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Mew Gull, Bob Shettler
Photo © Bob Shettler

Photo: Bob Shettler
Breeding evidence - Mew Gull
Breeding evidence

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Mew Gull
Larus canus
Landscape associations:

Click on plot to view table of mean abundance
Conserv. status:
SRANK: Rare Breeder (S2B)
Number of squares
ConfirmedProbablePossiblePoint counts
0 3 11 13
Long-term BBS trends
RegionYearsTrend (conf. interv.) Reliab.
Canada1970 - 2015 -3.51 (-6.53 - -0.332)Low

Mean abundance (number of birds detected per 5 min. point count) and percentage of squares occupied by region

Bird Conservation Regions [abund. plot] [%squares plot]
Arctic Plains and MountainsBoreal Hardwood TransitionBoreal Softwood Shield
0.00% 0.00% 0.00%
Boreal Taiga PlainsPrairie PotholesTaiga Shield and Hudson Plains
0.00% 0.00% 0.382%

Characteristics and Range The Mew Gull is similar to the Ring-billed Gull, differing primarily by its smaller size and all-yellow bill. Three forms exist: the European Common Gull, the northeast Asian Kamchatka Gull and the North American Mew Gull. Subtle differences among the three lead some authorities to consider them separate species (Moskoff and Bevier 2002). Mew Gulls breed from Alaska to northeastern Saskatchewan and south to British Columbia. They winter primarily along the Pacific coast, as far south as Baja California. Nests have been found at Wollaston Lake, Saskatchewan and birds have been seen at Reindeer Lake (Nero 1967). The species was found to be a regular spring migrant in small numbers in the Lynn Lake region in the 1980s (Wright 1988). In 1980 a pair bred, unsuccessfully, near the former dump at Churchill and another pair was present nearby at the same time (Jehl 2004).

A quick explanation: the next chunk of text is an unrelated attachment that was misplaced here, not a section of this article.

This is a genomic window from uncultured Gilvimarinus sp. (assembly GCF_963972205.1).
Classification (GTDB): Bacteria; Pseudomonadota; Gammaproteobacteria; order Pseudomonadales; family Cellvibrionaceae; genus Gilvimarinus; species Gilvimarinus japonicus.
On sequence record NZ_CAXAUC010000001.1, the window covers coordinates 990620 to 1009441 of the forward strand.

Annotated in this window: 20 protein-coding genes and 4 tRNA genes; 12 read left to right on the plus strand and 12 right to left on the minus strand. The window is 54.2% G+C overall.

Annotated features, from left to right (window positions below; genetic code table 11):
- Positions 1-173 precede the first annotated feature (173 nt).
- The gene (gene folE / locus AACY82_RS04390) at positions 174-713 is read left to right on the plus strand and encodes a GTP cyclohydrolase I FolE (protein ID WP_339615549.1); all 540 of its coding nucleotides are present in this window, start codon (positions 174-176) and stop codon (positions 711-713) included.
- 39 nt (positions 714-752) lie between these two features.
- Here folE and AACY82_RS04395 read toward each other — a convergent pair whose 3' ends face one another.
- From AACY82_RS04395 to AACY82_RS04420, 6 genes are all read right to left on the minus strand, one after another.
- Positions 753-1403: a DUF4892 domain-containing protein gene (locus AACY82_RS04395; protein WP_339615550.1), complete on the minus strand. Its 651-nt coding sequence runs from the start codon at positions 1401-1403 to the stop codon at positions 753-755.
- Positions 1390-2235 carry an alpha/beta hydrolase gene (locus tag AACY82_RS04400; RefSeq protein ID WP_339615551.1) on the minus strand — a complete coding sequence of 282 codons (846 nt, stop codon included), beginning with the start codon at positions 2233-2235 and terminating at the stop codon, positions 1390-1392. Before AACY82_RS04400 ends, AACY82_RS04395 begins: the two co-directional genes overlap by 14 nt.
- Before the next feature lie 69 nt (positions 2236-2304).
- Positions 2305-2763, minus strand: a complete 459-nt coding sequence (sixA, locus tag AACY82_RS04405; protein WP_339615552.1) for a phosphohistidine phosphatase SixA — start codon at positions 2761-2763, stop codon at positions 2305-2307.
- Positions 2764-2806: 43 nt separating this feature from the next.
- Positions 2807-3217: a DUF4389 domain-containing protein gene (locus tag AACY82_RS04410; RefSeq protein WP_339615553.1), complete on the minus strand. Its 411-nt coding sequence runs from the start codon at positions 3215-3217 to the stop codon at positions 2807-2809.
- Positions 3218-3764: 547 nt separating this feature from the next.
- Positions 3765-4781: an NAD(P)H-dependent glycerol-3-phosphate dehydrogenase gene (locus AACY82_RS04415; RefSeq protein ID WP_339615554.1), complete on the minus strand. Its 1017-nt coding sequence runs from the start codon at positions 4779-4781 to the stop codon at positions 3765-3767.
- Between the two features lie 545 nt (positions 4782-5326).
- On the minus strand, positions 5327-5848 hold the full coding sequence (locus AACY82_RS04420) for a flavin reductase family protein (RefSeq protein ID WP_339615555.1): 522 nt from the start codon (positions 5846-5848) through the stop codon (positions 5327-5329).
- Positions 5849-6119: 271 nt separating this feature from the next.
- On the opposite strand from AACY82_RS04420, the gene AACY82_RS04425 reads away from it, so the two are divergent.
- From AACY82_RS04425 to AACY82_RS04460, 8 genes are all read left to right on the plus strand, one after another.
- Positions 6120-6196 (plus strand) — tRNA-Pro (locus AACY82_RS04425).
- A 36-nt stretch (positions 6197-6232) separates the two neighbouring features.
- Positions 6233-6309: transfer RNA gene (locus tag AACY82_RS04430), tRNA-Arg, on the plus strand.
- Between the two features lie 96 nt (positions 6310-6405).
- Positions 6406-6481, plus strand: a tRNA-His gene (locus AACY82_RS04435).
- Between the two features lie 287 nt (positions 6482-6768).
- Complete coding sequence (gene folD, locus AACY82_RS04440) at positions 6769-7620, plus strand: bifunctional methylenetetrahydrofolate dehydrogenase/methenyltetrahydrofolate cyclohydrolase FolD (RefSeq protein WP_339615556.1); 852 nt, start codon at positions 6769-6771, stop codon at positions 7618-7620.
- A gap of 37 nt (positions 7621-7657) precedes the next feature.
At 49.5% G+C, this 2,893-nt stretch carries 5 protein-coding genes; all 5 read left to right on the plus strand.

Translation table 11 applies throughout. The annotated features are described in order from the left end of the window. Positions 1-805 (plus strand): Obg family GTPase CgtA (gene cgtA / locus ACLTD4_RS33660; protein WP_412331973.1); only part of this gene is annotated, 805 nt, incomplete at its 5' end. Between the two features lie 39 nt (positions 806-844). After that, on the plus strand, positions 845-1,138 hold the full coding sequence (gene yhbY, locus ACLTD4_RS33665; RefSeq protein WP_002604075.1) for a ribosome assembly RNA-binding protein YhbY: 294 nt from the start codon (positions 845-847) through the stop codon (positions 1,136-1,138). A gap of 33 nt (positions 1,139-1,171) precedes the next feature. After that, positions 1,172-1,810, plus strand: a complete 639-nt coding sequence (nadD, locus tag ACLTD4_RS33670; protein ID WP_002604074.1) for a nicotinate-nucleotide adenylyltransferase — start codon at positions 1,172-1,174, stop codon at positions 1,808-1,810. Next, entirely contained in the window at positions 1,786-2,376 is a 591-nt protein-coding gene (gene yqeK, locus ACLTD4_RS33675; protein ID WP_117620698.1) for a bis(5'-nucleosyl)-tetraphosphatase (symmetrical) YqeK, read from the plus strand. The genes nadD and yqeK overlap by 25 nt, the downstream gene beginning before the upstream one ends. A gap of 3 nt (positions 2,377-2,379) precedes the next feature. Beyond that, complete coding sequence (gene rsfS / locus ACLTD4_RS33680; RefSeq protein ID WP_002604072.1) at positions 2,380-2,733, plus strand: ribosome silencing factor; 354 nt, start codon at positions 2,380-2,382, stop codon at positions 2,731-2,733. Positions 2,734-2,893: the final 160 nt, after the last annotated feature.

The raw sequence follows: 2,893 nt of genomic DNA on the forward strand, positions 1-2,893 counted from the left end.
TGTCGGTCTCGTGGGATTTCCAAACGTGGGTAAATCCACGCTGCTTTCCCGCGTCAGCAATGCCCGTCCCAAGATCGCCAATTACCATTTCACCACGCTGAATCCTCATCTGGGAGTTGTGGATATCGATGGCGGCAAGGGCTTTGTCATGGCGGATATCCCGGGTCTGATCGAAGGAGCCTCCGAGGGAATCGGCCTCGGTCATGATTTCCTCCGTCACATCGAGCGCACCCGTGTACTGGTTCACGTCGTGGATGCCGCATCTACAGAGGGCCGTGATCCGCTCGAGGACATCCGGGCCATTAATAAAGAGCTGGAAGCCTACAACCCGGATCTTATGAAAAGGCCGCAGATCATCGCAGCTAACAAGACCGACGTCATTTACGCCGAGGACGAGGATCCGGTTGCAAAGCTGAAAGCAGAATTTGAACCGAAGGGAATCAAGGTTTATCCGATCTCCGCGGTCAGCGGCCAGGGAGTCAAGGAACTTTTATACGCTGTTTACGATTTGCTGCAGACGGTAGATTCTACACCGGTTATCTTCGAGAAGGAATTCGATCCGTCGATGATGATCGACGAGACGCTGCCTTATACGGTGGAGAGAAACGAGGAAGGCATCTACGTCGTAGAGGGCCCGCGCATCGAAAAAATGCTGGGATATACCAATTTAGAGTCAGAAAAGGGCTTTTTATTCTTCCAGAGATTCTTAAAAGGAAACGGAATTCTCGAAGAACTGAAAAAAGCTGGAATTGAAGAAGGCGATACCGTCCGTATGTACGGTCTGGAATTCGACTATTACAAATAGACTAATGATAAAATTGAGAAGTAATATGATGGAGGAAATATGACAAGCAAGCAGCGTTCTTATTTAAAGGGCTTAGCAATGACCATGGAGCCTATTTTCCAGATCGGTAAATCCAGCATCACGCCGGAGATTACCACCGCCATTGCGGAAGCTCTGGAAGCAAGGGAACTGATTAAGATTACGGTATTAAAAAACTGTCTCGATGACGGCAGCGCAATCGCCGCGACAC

Distribution, Abundance, and Habitat Sightings during the atlas period were scattered across northern Manitoba, as far south as the Zed Lake area (near Lynn Lake) and as far east as Wapusk National Park. Most occurred in the Taiga Shield & Hudson Plains, with a smaller number in the Boreal Softwood Shield. No confirmed breeding was recorded, but presumed pairs were seen in suitable habitat at Big Sand Lake, Kasmere Lake, and Nueltin Lake, and the species was tallied on no fewer than eight point counts in one square along the Broad River in Wapusk National Park. There is much unexplored terrain in the north, so accurate abundance is impossible to establish; the species seems to be widely but very thinly spread in Manitoba, at the eastern edge of its breeding range.

Trends, Conservation, and Recommendations The species is listed as Least Concern globally and it is not listed in Canada. Its occurrence in Manitoba is too limited for meaningful recommendations here.

Rudolf F. Koes

Recommended citation: Koes, R. F. 2018. Mew Gull in Artuso, C., A. R. Couturier, K. D. De Smet, R. F. Koes, D. Lepage, J. McCracken, R. D. Mooi, and P. Taylor (eds.). The Atlas of the Breeding Birds of Manitoba, 2010-2014. Bird Studies Canada. Winnipeg, Manitoba [20 Jun 2024]

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